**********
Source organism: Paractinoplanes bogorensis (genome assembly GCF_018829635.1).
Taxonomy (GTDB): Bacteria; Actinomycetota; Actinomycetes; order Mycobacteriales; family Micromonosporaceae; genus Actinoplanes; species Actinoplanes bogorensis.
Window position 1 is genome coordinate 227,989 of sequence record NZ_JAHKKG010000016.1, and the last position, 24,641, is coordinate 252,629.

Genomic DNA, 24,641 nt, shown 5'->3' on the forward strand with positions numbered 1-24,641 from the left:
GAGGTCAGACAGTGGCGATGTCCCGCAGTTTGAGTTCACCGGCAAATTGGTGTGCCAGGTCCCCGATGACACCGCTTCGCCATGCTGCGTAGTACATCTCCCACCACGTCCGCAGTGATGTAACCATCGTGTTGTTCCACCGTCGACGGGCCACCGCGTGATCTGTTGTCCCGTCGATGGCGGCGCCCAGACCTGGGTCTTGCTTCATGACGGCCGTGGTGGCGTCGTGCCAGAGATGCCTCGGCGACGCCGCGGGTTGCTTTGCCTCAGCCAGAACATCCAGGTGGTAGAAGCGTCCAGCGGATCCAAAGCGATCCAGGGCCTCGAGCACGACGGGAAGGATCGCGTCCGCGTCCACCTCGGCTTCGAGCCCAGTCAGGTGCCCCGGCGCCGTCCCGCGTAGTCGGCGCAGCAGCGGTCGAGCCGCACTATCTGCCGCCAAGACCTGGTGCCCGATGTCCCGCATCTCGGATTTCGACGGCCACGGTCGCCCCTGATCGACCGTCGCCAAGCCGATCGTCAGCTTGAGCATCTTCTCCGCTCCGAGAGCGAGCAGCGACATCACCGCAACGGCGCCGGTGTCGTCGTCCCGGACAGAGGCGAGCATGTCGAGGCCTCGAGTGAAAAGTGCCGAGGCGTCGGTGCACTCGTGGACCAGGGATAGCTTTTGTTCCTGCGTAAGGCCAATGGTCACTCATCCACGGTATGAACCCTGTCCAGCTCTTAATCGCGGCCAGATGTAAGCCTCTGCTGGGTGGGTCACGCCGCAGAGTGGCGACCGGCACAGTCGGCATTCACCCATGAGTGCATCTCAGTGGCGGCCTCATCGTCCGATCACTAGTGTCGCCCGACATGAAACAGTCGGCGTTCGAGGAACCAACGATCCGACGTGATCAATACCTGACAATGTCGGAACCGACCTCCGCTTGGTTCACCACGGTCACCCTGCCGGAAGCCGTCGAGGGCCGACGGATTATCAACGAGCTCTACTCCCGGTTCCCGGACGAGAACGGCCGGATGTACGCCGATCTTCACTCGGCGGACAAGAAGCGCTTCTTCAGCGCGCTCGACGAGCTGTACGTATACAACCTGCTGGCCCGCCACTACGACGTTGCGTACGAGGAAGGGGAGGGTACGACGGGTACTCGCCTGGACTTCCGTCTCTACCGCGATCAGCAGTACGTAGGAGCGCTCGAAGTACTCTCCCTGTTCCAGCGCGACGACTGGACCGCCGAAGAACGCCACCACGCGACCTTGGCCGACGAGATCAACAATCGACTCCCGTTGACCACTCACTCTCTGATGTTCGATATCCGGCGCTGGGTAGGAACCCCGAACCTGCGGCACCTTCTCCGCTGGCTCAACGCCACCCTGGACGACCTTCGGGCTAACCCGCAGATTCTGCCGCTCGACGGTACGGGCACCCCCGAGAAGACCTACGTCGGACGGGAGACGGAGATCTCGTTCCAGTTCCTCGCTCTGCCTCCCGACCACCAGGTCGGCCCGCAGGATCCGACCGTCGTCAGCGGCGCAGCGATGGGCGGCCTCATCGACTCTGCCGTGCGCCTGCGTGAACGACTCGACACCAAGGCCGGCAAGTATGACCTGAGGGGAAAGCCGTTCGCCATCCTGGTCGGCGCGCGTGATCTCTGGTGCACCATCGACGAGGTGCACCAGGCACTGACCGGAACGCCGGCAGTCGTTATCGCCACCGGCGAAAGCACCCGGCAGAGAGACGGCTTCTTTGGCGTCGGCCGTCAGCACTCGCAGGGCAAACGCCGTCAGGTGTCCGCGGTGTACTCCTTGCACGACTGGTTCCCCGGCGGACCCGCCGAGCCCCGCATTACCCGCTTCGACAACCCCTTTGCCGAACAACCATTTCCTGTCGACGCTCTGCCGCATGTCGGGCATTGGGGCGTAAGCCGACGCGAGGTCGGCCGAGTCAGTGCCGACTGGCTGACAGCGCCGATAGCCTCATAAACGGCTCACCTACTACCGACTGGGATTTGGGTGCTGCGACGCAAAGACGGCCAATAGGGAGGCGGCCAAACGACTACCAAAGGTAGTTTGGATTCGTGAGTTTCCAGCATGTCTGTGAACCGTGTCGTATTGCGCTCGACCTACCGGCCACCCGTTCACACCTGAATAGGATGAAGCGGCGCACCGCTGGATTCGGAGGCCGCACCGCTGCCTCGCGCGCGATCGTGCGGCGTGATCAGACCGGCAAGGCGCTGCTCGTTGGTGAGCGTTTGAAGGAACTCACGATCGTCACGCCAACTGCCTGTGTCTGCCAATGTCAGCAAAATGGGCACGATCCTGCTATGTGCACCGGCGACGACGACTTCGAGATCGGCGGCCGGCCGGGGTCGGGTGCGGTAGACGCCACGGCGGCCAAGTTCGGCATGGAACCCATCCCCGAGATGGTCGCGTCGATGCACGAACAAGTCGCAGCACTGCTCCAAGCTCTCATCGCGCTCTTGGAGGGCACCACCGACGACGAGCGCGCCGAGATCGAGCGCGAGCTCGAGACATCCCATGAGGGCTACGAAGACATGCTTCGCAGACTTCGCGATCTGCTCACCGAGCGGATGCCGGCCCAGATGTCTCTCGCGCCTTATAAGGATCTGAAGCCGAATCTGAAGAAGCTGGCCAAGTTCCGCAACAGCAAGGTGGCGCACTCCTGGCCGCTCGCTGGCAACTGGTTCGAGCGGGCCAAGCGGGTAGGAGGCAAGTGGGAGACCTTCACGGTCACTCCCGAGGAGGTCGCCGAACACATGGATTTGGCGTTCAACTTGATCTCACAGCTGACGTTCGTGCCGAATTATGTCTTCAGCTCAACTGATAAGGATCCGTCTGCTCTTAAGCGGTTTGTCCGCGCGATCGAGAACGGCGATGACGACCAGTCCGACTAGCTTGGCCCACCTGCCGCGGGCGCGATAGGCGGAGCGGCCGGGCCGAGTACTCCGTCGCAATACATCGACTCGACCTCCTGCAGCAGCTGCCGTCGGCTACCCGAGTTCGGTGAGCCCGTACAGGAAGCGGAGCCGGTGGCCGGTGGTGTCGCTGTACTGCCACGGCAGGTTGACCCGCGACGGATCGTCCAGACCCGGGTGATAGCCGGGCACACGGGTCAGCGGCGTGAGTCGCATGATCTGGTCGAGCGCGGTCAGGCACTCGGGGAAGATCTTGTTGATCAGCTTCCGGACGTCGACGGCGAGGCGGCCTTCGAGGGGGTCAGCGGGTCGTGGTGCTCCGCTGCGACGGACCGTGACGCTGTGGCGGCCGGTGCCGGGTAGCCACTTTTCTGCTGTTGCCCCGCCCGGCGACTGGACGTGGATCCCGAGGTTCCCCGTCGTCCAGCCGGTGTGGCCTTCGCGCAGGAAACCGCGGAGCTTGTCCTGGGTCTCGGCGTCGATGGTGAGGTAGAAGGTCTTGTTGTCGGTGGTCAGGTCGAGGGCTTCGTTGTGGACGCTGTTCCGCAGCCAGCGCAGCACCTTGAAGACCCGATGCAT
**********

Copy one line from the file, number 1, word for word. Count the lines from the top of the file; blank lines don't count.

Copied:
Source organism: Paractinoplanes bogorensis (genome assembly GCF_018829635.1).